Quality Initiatives

Children’s brains are growing most quickly during their first years of life, and their experiences during these critical early years lay the foundation for the rest of their lives.

A child with a toy guitar

Quality care – care that provides a loving, safe, stable and age-appropriate stimulating environment – provides the basis for healthy nurturing relationships, and helps children enter school ready to learn.

In addition to providing subsidies to offset the cost of child care, DHS funds a variety of initiatives that support early care and education for providers to enhance the quality of their programs. DHS also provides workforce development opportunities for the current and future child care entrepreneurs and teachers.  


BrightStars is the statewide quality rating and improvement system (QRIS) for state licensed child care centers, family child care homes, public preschools, and school age programs in RI. BrightStars helps programs to access and improve quality, and also helps parents choose quality in child care programs.

DHS contracts with The Rhode Island Associating for the Education of Young Children (RIAEYC) to manage Rhode Island’s Quality Rating and Improvement System (QRIS) known as BrightStars. Brightstar’s is designed to increase access to high-quality early learning programs for all RI families and children. Participating providers receive professional development and technical assistant support to evaluate their program and meet research-based quality benchmarks based on a scale of one to five.

Additionally, BrightStars helps families in Rhode Island access quality child care, early learning, and school-age programs through their referral program. 

The Early Childhood Education and Training Program

DHS contracts with CCRI to operate the Rhode Island Early Childhood Education and Training Program (RIECETP), one of several early care and education quality initiatives developed to support the Birth-5 workforce to obtain the requisite knowledge, competencies and skills to provide optimal learning environments where children thrive.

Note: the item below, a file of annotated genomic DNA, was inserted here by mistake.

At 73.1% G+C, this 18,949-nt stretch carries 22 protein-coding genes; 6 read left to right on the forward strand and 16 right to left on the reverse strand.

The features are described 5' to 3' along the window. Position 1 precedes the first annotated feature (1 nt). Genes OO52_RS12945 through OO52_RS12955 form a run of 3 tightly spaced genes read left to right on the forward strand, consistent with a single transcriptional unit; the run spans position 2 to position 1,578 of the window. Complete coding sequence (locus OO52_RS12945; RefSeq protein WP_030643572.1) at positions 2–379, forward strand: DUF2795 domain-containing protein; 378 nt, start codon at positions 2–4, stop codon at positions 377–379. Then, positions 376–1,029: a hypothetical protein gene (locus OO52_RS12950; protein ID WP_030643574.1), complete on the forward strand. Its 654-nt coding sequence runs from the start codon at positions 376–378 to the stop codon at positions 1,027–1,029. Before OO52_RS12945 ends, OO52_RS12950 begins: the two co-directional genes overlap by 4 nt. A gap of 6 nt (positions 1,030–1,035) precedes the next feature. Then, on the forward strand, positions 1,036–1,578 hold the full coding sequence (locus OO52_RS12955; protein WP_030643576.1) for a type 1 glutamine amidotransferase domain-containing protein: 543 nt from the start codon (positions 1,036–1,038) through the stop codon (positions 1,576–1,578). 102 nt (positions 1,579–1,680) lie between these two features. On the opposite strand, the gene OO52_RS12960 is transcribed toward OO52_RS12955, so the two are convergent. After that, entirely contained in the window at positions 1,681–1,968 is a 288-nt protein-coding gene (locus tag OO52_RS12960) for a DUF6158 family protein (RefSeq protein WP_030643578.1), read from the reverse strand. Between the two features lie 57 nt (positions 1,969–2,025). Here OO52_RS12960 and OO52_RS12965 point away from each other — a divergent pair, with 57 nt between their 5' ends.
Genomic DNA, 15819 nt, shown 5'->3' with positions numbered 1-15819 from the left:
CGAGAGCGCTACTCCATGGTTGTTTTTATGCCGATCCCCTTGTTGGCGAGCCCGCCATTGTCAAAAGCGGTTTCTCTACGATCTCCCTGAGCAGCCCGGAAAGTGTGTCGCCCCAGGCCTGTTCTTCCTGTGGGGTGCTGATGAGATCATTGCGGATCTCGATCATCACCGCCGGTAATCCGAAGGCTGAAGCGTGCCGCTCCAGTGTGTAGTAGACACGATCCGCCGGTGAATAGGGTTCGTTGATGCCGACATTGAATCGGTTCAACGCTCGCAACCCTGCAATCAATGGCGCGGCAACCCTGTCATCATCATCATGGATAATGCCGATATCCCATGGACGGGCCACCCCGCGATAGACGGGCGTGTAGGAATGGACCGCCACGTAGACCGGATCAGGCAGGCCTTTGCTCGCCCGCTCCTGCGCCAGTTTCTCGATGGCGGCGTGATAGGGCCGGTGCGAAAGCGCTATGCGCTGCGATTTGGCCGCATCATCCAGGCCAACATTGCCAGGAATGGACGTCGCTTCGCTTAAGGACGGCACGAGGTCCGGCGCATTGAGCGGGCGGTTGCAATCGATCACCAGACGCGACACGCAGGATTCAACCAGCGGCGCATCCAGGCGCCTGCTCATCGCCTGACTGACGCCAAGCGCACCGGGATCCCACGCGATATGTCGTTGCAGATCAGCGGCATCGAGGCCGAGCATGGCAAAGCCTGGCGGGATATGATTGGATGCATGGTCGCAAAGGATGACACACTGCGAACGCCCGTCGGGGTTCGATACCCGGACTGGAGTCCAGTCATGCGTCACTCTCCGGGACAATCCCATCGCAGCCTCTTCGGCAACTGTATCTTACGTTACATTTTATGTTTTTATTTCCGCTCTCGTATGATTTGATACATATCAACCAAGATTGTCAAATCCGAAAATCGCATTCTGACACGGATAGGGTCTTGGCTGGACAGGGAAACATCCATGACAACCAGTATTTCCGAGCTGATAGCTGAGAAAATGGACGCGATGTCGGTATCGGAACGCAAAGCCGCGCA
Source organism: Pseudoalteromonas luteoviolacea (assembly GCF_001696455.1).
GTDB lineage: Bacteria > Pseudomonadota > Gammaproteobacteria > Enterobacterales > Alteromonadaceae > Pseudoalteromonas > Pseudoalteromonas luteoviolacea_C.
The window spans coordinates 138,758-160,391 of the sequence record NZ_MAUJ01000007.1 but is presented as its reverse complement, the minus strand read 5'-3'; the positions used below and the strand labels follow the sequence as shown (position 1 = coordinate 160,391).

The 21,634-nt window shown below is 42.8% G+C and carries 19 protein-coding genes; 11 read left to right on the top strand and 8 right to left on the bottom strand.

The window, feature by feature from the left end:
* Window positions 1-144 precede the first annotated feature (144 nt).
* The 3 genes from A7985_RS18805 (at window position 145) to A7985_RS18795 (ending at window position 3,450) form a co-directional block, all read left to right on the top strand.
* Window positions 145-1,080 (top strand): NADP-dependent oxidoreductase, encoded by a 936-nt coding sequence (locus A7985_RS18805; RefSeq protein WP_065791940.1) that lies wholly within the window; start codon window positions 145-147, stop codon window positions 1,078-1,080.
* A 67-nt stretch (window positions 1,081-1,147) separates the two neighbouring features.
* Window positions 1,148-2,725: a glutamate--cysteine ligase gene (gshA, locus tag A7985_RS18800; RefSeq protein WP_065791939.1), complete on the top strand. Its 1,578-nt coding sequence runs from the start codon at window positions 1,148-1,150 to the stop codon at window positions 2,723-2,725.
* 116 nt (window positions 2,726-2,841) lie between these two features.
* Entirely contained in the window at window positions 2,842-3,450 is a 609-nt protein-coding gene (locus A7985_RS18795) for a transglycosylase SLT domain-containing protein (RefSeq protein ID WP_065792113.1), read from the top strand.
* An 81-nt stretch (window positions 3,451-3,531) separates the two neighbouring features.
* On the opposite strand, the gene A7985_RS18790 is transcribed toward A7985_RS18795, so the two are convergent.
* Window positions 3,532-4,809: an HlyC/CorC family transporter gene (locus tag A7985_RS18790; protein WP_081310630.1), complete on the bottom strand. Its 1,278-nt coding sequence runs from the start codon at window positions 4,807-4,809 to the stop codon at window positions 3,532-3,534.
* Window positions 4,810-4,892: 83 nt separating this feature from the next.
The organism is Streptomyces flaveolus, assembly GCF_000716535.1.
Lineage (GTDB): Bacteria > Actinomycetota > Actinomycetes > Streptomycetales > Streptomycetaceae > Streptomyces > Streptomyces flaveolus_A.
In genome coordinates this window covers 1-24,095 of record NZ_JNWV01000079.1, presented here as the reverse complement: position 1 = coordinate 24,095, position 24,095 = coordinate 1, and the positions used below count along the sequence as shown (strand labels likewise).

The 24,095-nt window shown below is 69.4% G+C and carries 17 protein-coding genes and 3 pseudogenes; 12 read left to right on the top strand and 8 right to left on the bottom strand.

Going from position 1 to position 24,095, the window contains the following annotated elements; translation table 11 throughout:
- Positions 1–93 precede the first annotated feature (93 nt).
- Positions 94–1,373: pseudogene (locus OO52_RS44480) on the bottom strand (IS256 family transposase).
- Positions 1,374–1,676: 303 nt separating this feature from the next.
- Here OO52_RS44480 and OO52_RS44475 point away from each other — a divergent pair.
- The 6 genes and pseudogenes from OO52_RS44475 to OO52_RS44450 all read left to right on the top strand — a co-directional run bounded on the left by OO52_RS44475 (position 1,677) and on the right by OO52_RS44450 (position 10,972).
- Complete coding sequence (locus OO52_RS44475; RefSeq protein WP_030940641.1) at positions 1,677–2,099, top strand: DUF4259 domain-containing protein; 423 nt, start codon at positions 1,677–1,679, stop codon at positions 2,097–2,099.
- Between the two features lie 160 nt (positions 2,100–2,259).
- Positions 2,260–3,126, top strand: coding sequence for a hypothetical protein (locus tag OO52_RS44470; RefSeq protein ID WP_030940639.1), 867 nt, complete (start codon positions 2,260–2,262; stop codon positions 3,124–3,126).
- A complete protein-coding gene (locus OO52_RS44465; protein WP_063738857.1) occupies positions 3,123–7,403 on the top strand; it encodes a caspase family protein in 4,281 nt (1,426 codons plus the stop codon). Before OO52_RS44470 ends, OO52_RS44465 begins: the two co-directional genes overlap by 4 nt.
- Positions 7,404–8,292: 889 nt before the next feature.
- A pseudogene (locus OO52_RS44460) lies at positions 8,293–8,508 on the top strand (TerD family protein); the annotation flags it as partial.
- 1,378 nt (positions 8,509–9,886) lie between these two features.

The RIECETP is a comprehensive and unique education and training program that strengthens the knowledge and skills of both seasoned and novice early childhood educators by providing formal academic course work and training using a cohort model to optimize the experience for the adult student.

RIECETP offers two stackable pathways to achieve credentialing and/or college credits. Students have the option to enroll in one of three Child Development Associate (CDA) programs of study, (FCCP, Infant Toddler and PreK) which leads to a nationally recognized early childhood credential. The second pathway is a four-course sequence where students can earn up to 12 college credits in early childhood education over the duration of a 16-month period. Each program of study is aligned to the state’s QRIS system and complimentary to the RI ECE workforce pathway.

Center for Early Learning Professionals (CELP)

DHS contracts with the Education Development Center, to manage and operate the CELP, Rhode Island’s professional development and technical assistance (PDTA) hub where the early care and education workforce can access  professional development training and continuous quality improvement to obtain state approved and required PD and TA aligned to Rhode Island’s early care and education systems, including advancement  within the quality levels as outlined in the BrightStars, quality rating and improvement system.

Rhode Island Early Learning and Development Standards (RIELDS)